Amid a spate of measures being put in place by the Central Bank of Nigeria (CBN) to reduce pressure on the nation’s foreign exchange market, analysts from Coudros Securities have expressed confidence in the capacity of the apex bank to meet the forex demand with inflows from the recently issued Eurobond and the IMF’s Special Drawing Rights (SDR).
In its Weekly economic and market update titled: ‘Overview of markets in the week ended 18 February 2022,’ the securities company also stressed the need to attract more foreign portfolio investments to sustain liquidity inflow to the economy.
The analysts argued that the current low level of crude oil production has weakened foreign reserves accretion, a development which they said necessitated the implementation of policies that would encourage the inflow of foreign portfolio investments.
According to the report, “the CBN has enough supply to support the FX market over the short term, given inflows from the recently issued Eurobond and the IMF’s SDR.
“However, foreign inflows are paramount for sustained FX liquidity over the medium term, in line with our expectation that accretion to the reserves will be weak given that crude oil production levels remain pretty low.”
The report called for additional measures to attract FPIs, insisting that: “Thus, FPIs which have historically supported supply levels in the IEW (53.8% of FX inflows to the IEW in 2019FY) will be needed to sustain FX liquidity levels. Hence, we think (1) further adjustments in the NGN/USD peg closer to its fair value and (2) flexibility in the exchange rate would significantly attract foreign inflows back to the market.”
As of last week, Nigeria’s foreign reserves was $40.7 billion almost at the $42 billion thresholds set by the apex bank for mid-2022.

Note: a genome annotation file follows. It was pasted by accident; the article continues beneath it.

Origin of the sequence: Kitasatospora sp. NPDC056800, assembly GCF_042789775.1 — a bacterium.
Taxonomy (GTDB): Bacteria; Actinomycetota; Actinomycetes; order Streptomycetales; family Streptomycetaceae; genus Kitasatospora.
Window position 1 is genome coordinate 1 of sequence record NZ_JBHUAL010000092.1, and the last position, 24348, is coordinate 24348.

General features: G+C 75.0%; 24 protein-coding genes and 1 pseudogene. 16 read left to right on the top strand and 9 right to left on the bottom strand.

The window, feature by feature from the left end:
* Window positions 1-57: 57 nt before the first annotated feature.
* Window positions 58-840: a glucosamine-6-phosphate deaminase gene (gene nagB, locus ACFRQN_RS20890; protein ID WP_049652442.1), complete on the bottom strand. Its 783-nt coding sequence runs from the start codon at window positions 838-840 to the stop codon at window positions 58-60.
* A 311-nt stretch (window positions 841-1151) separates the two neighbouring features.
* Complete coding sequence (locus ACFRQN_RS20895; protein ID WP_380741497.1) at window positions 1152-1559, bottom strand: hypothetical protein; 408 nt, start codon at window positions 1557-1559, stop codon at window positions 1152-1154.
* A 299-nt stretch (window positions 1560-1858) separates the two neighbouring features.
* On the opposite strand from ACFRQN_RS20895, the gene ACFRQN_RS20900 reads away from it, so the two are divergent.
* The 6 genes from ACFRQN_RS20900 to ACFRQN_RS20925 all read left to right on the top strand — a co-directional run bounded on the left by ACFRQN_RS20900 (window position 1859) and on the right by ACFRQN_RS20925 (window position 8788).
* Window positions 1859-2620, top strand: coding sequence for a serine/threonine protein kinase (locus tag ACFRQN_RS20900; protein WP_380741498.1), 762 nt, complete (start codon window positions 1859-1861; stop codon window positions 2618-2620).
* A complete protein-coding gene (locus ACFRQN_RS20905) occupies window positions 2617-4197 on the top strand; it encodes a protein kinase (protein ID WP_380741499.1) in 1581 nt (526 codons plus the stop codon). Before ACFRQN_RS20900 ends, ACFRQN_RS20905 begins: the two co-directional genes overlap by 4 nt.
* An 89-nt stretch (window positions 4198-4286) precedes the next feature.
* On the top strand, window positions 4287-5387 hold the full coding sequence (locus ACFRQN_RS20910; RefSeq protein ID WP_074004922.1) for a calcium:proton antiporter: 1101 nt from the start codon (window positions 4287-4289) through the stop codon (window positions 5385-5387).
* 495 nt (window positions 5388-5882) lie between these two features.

Last year, Nigeria was able to raise $4 billion through Eurobonds, which financial analysts described as a reflection of investors’ confidence in the economy.
The Debt Management Office (DMO) had in a statement explained that the Order Book peaked at $12.2 billion, which enabled the Federal Government of Nigeria (FGN) to raise $1 billion more than the $3 billion it initially announced.
The Eurobonds were issued in three tranches, details, namely seven years –,$1.25 billion at 6.125 per cent per annum; 12 years -$1.5 billion at 7.375 per cent per annum as well as 30 years -$1.25 billion at 8.25 per annum.
Also last year, the board of governors of the International Monetary Fund (IMF) had approved the allocation of $3.35 billion to Nigeria as part of a historic general allocation of Special Drawing Rights (SDRs) of the International Multilateral Institution.
SDRs are international reserve assets created by the IMF and allocated to members to supplement existing official reserves. Holdings of SDRs by an IMF member are recorded as an asset, while the allocation of SDRs is recorded as the incurrence of liability of the member receiving them.
Earlier this year, the CBN announced a new scheme to improve dollar supply, known as Bankers’ Committee “RT200 FX Programme”, which stands for the “Race to $200 billion in FX Repatriation.”
According to the Governor of CBN, Mr. Godwin Emefiele, “the RT200 FX Programme is a set of policies, plans and programmes for non-oil exports that will enable us to attain our lofty yet attainable goal of $200 billion in FX repatriation, exclusively from non-oil exports, over the next 3-5 years.”
Culled from THISDAY